It is a well known fact that many bacteria like to live in groups. Moreover, just as human societies strive to facilitate group living, (through grocery stores that provide food for otherwise unsustainably crowded cities, and municipal waste centers to ensure that our concentrated living spaces are kept clean enough to remain livable), bacterial populations employ a variety of strategies that enhance collective life.
The bacterial analog to human group-living strategies is called quorum sensing. Quorum sensing, or QS, is really an umbrella term used to describe a range of bacterial behaviors that enhance group life. QS behaviors are considered common to all bacteria and have likely been tracking bacterial evolution since the first true cells of Precambrian earth crawled out of their prebiotic soup. Here I’ll focus on a particular group of bacteria that employ some very ecologically important QS strategies.
Bacteria are broadly divided into several distinct phyla that occupy a range of earth habitats and employ an enormous variety of survival strategies. Proteobacteria are one such major group that is particularly interesting to me because of their posited dominance in the zone of plant-nutrient uptake known as the rhizosphere. The significance of proteobacteria in rhizosphere microbial populations has really only been examined in temperate forests, and hopefully some of my own work will bring a tropical perspective to our understanding of rhizosphere community composition.
It turns out that proteobacteria release a specific signal molecule known as N-acyl-homoserine lactone, or (AHL) in order to alert other proteobacteria of their existence. Thus proteobacteria are able to “quorum sense” their environment and receive information of the relative density of their fellow quorum members. Moreover, the release of AHLs operates via a positive feedback mechanism- higher concentrations of AHLs attract more bacteria, resulting in even higher concentrations of AHLs.
Bacteria don’t employ quorum sensing simply because they enjoy each other’s company. In fact, there are almost certainly trade offs associated with group life, including higher levels of predation, lower oxygen availability and buildups of toxic waste products. However, the benefits that can be obtained by living in groups are also significant. Soil bacteria produce extracellular enzymes that release soluble, digestible molecules into their environment. A greater concentration of bacteria results in a greater concentration of free enzymes and thus a more nutrient-rich environment. In the rhizosphere, high concentrations of bacteria can also exert positive feedbacks on rhizosphere priming, the mechanism by which plants release sugars into the soil to nourish the bacterial community.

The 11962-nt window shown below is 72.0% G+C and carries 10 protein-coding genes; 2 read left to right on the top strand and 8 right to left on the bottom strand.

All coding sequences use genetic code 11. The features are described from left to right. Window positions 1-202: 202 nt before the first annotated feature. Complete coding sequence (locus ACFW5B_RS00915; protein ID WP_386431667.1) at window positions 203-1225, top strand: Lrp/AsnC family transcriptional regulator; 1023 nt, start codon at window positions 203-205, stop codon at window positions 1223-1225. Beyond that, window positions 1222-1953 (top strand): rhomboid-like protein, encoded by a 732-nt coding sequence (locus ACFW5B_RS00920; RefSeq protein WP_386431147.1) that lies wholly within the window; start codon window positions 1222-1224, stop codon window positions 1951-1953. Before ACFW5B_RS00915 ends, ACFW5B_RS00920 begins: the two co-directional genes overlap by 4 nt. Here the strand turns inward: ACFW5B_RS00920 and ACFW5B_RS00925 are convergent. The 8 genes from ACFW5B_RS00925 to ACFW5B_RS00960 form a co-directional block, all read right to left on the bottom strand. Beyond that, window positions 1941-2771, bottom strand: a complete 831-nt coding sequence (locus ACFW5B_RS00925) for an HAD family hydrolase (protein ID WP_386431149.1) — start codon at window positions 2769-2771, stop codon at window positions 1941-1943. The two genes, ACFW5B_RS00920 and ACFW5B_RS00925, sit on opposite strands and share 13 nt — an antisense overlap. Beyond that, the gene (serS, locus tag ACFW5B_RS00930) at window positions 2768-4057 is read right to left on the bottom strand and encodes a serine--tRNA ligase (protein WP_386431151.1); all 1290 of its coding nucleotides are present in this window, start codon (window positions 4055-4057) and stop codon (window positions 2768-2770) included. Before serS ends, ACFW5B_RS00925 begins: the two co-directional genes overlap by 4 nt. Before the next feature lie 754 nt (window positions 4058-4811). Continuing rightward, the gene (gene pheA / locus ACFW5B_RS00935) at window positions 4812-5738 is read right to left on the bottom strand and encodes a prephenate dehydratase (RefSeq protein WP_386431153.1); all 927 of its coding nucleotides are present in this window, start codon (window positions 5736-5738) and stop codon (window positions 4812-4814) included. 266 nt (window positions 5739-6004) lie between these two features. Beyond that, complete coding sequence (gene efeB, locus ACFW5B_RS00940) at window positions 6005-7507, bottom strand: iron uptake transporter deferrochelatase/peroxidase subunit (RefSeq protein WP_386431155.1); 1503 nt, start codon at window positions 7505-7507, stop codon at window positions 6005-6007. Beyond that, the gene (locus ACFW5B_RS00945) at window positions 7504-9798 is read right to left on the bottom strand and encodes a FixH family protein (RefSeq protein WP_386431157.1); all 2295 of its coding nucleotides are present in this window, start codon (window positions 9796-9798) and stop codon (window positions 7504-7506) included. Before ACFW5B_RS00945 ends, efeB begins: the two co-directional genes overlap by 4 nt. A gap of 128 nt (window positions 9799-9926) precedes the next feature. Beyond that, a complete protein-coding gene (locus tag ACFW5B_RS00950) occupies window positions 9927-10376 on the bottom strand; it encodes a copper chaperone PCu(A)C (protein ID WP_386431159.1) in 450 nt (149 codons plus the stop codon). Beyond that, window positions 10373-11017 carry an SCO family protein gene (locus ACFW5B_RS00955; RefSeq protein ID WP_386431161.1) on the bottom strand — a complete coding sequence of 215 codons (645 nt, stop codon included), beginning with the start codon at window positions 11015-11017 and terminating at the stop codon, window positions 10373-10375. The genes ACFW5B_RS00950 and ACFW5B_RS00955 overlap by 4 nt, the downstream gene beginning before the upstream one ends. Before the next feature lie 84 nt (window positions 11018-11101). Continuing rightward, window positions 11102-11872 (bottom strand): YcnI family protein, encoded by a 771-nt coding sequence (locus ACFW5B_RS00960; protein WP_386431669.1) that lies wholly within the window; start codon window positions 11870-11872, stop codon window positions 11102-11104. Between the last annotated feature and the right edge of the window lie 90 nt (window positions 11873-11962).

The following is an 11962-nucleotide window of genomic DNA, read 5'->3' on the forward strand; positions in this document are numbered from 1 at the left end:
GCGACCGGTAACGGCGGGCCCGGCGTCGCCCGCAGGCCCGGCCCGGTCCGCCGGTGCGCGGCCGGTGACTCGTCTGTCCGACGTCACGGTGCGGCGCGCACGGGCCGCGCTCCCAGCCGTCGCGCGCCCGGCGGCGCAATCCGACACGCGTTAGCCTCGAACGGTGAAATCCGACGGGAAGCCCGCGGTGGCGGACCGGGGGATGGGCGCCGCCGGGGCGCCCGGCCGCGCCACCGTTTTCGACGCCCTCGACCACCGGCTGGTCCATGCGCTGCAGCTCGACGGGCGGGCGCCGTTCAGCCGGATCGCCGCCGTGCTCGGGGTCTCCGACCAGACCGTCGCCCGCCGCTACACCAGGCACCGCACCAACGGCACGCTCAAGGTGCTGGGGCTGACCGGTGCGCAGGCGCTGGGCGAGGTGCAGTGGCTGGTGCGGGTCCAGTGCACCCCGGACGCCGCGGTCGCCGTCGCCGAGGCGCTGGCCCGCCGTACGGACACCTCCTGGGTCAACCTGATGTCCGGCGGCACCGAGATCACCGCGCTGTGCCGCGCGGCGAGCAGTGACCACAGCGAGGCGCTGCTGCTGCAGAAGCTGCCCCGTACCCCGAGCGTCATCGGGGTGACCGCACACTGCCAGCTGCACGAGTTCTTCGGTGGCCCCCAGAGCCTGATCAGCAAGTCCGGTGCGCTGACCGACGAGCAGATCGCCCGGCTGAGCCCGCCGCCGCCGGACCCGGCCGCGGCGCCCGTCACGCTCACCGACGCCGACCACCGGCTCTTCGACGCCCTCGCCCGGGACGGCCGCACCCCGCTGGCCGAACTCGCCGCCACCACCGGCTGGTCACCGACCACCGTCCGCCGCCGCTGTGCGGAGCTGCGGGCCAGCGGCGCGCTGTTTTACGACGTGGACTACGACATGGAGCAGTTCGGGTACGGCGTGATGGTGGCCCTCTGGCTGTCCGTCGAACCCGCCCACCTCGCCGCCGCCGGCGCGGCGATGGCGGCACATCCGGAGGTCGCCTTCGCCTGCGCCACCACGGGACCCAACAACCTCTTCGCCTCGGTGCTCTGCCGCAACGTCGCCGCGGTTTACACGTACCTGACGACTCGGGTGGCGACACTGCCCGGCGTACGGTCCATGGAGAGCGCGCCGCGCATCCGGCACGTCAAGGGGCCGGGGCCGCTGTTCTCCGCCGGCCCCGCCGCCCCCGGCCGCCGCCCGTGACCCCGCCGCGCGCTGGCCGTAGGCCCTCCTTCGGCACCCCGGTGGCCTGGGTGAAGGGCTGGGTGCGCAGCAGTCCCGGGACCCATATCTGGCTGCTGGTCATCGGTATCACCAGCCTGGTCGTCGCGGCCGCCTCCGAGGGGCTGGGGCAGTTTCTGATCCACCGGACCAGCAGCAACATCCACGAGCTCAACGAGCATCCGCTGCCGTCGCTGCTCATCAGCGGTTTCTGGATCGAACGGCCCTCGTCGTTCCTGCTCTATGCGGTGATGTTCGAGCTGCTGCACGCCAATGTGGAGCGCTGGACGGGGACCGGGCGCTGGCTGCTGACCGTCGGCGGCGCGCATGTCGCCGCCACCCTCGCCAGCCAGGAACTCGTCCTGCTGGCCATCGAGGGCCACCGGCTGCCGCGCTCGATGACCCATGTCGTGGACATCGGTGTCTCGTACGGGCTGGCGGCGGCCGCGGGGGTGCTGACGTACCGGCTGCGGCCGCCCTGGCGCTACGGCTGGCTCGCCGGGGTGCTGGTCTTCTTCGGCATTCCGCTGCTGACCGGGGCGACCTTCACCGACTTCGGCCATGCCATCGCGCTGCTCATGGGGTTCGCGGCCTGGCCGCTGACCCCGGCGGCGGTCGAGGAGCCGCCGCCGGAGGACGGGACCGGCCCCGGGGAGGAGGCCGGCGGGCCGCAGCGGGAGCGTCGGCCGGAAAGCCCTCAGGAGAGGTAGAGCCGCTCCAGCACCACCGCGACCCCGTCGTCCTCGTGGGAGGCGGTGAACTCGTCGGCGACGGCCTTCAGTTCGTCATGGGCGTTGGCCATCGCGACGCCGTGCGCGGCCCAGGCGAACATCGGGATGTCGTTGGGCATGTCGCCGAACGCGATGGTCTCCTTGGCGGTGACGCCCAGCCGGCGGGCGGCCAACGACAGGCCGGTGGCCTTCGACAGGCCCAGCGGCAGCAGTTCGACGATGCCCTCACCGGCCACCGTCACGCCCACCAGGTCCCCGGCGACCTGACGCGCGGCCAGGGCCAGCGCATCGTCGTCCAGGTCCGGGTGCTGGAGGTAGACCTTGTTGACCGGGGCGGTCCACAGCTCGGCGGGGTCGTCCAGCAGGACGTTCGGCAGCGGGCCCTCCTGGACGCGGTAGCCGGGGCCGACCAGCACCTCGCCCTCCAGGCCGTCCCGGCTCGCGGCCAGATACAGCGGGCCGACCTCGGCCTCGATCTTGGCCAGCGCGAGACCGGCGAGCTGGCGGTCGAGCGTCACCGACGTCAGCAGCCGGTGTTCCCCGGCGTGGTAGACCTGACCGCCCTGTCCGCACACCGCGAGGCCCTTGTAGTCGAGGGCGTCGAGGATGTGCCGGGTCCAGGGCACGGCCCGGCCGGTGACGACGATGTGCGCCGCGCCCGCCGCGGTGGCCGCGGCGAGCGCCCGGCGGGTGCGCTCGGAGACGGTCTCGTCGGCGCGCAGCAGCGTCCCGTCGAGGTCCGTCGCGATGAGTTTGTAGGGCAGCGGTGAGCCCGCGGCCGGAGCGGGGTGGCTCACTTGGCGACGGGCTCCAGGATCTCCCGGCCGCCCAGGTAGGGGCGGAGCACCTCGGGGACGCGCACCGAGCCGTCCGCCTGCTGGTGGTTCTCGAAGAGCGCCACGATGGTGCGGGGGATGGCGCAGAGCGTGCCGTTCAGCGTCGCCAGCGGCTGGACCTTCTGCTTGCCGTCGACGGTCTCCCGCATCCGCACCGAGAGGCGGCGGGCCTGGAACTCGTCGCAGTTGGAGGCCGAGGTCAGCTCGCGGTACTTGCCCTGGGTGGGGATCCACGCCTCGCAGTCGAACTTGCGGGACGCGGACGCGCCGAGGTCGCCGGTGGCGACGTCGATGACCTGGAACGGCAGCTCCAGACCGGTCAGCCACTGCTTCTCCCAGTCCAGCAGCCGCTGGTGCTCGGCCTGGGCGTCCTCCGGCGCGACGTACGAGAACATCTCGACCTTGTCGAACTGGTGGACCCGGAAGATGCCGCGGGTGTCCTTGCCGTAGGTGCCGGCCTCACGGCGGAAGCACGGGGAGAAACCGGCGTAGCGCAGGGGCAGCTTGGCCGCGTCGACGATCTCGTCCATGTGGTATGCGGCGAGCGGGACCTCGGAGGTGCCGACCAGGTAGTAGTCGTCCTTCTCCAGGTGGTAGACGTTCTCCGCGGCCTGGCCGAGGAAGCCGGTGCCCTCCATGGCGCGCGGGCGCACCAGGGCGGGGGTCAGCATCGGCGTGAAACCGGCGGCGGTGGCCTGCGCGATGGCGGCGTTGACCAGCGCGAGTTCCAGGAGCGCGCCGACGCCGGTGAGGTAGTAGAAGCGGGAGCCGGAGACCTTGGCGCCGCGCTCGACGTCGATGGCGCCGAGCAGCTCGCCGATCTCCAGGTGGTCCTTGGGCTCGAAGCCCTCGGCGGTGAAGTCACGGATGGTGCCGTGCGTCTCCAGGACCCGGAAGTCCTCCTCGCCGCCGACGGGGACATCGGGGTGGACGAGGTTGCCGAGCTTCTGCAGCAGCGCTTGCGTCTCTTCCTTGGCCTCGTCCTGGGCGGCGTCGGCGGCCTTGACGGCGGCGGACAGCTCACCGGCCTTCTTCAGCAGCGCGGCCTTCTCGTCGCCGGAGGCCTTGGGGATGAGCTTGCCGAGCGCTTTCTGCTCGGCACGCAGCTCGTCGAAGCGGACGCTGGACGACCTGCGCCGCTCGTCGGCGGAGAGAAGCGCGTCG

Though bacterial QS behavior has been well studied for decades, most research has been in the field of disease ecology and few studies have experimentally demonstrated QS to be an important phenomenon in soils. One recent study tackled this problem through a detailed examination of bacterial populations in rhizosphere soil, using controlled pot experiments. The authors found that AHL, the QS signal specific to proteobacteria, was 10 times more concentrated in rhizosphere soils compared to bulk soil. Similarly, bacterial densities in the rhizosphere were about 10 times higher. Furthermore, the researchers discovered a tight correlation between QS and enzyme activity. In particular, enzymes involved in acquiring nitrogen were closely linked to QS expression. Nitrogen is considered the major plant-limiting nutrient in temperate ecosystems, and it is believed that one of the primary motivations for a plant to “prime” the soil around its roots is to access soluble nitrogen from microbial decomposers.
I knew almost nothing about quorum sensing before reading this paper. As always, I found myself overwhelmed by the nuanced mechanisms that bacteria employ in order to explore and shape their environment, coupled with the interactions of plants that can manipulate this complex community for their own nutrition. Quorum sensing could well be an important control in rhizosphere nitrogen availability, and will have to be studied in more detail to fully assess its role in controlling ecosystem productivity.
DeAngelis, K.M., Lindow, S.E. & Firestone, M.K. Bacterial quorum sensing and nitrogen cycling in rhizosphere soil. FEMS Microbiology Ecology 66, 197-207 (2008).